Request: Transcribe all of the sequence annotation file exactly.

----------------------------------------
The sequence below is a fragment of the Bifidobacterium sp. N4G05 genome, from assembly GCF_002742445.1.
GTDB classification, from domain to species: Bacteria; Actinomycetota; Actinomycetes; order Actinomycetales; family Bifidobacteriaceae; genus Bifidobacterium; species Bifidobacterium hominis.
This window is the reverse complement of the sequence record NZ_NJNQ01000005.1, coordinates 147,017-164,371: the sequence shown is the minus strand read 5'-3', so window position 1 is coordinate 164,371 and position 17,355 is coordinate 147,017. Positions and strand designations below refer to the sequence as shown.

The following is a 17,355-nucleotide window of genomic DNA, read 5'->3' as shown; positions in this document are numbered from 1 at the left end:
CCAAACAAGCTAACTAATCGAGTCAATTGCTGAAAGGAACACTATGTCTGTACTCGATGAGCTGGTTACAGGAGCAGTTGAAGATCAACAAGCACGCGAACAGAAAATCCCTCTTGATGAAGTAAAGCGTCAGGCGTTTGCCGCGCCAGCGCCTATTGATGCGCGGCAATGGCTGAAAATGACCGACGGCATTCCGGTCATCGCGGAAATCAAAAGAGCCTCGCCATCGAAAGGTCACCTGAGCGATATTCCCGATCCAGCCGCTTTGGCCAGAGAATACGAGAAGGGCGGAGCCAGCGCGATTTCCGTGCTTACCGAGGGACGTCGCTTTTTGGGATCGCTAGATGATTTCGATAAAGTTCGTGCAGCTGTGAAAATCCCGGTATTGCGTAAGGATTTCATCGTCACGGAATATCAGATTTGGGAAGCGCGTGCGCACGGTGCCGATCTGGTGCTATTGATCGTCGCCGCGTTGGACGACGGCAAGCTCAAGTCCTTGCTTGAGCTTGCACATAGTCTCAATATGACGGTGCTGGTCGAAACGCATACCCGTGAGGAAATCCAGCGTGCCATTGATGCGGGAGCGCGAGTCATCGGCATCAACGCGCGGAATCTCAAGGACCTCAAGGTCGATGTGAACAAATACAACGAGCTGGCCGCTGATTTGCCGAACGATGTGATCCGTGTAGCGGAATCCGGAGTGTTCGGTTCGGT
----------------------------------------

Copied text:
The sequence below is a fragment of the Bifidobacterium sp. N4G05 genome, from assembly GCF_002742445.1.
GTDB classification, from domain to species: Bacteria; Actinomycetota; Actinomycetes; order Actinomycetales; family Bifidobacteriaceae; genus Bifidobacterium; species Bifidobacterium hominis.
This window is the reverse complement of the sequence record NZ_NJNQ01000005.1, coordinates 147,017-164,371: the sequence shown is the minus strand read 5'-3', so window position 1 is coordinate 164,371 and position 17,355 is coordinate 147,017. Positions and strand designations below refer to the sequence as shown.

The following is a 17,355-nucleotide window of genomic DNA, read 5'->3' as shown; positions in this document are numbered from 1 at the left end:
CCAAACAAGCTAACTAATCGAGTCAATTGCTGAAAGGAACACTATGTCTGTACTCGATGAGCTGGTTACAGGAGCAGTTGAAGATCAACAAGCACGCGAACAGAAAATCCCTCTTGATGAAGTAAAGCGTCAGGCGTTTGCCGCGCCAGCGCCTATTGATGCGCGGCAATGGCTGAAAATGACCGACGGCATTCCGGTCATCGCGGAAATCAAAAGAGCCTCGCCATCGAAAGGTCACCTGAGCGATATTCCCGATCCAGCCGCTTTGGCCAGAGAATACGAGAAGGGCGGAGCCAGCGCGATTTCCGTGCTTACCGAGGGACGTCGCTTTTTGGGATCGCTAGATGATTTCGATAAAGTTCGTGCAGCTGTGAAAATCCCGGTATTGCGTAAGGATTTCATCGTCACGGAATATCAGATTTGGGAAGCGCGTGCGCACGGTGCCGATCTGGTGCTATTGATCGTCGCCGCGTTGGACGACGGCAAGCTCAAGTCCTTGCTTGAGCTTGCACATAGTCTCAATATGACGGTGCTGGTCGAAACGCATACCCGTGAGGAAATCCAGCGTGCCATTGATGCGGGAGCGCGAGTCATCGGCATCAACGCGCGGAATCTCAAGGACCTCAAGGTCGATGTGAACAAATACAACGAGCTGGCCGCTGATTTGCCGAACGATGTGATCCGTGTAGCGGAATCCGGAGTGTTCGGTTCGGT